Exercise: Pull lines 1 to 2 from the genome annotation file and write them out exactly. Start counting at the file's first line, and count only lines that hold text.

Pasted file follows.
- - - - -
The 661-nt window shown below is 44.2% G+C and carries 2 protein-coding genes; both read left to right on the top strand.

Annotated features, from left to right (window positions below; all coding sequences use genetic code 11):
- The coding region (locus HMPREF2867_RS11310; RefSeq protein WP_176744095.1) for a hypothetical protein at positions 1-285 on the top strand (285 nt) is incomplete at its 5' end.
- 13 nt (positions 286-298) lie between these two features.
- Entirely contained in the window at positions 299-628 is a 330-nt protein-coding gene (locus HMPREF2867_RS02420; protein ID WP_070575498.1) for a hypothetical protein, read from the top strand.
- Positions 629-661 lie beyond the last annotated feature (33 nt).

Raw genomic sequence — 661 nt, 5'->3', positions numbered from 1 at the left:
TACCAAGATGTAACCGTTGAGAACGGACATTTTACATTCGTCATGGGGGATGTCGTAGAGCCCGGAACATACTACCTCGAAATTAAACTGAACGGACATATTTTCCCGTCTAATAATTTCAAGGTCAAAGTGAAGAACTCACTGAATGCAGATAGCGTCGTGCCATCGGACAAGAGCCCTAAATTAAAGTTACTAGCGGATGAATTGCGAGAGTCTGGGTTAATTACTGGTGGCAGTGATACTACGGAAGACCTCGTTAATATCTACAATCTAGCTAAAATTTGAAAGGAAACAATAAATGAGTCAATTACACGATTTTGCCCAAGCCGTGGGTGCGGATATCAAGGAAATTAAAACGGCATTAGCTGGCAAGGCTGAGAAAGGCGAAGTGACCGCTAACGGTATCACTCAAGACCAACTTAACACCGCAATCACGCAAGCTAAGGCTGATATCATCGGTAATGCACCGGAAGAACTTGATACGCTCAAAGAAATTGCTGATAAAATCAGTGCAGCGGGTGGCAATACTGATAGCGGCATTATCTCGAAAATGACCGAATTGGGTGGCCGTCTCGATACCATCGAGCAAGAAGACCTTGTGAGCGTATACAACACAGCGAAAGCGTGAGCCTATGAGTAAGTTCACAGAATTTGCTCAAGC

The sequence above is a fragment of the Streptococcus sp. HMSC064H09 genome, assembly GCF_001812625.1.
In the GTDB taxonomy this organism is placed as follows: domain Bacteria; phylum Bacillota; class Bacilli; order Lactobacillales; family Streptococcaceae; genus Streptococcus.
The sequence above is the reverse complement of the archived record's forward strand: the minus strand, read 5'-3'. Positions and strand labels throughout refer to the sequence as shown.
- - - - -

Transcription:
The 661-nt window shown below is 44.2% G+C and carries 2 protein-coding genes; both read left to right on the top strand.

Annotated features, from left to right (window positions below; all coding sequences use genetic code 11):